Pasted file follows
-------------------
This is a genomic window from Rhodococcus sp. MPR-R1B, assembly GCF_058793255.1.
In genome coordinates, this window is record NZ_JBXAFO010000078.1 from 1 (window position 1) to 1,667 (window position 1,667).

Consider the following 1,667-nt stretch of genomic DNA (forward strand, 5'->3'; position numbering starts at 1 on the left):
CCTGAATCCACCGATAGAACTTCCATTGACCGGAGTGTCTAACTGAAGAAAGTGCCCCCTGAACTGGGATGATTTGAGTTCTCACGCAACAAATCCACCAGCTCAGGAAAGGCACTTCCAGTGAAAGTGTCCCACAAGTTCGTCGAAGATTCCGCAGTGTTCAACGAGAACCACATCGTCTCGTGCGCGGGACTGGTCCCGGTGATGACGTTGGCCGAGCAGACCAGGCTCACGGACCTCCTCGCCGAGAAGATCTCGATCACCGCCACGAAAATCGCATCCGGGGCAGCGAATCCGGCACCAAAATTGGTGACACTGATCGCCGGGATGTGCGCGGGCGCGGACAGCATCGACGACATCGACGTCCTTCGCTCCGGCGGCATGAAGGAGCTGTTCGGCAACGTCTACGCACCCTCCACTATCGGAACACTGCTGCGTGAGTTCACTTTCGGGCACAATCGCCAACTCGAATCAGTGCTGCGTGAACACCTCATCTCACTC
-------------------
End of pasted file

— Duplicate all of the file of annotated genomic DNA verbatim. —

This is a genomic window from Rhodococcus sp. MPR-R1B, assembly GCF_058793255.1.
In genome coordinates, this window is record NZ_JBXAFO010000078.1 from 1 (window position 1) to 1,667 (window position 1,667).

Consider the following 1,667-nt stretch of genomic DNA (forward strand, 5'->3'; position numbering starts at 1 on the left):
CCTGAATCCACCGATAGAACTTCCATTGACCGGAGTGTCTAACTGAAGAAAGTGCCCCCTGAACTGGGATGATTTGAGTTCTCACGCAACAAATCCACCAGCTCAGGAAAGGCACTTCCAGTGAAAGTGTCCCACAAGTTCGTCGAAGATTCCGCAGTGTTCAACGAGAACCACATCGTCTCGTGCGCGGGACTGGTCCCGGTGATGACGTTGGCCGAGCAGACCAGGCTCACGGACCTCCTCGCCGAGAAGATCTCGATCACCGCCACGAAAATCGCATCCGGGGCAGCGAATCCGGCACCAAAATTGGTGACACTGATCGCCGGGATGTGCGCGGGCGCGGACAGCATCGACGACATCGACGTCCTTCGCTCCGGCGGCATGAAGGAGCTGTTCGGCAACGTCTACGCACCCTCCACTATCGGAACACTGCTGCGTGAGTTCACTTTCGGGCACAATCGCCAACTCGAATCAGTGCTGCGTGAACACCTCATCTCACTC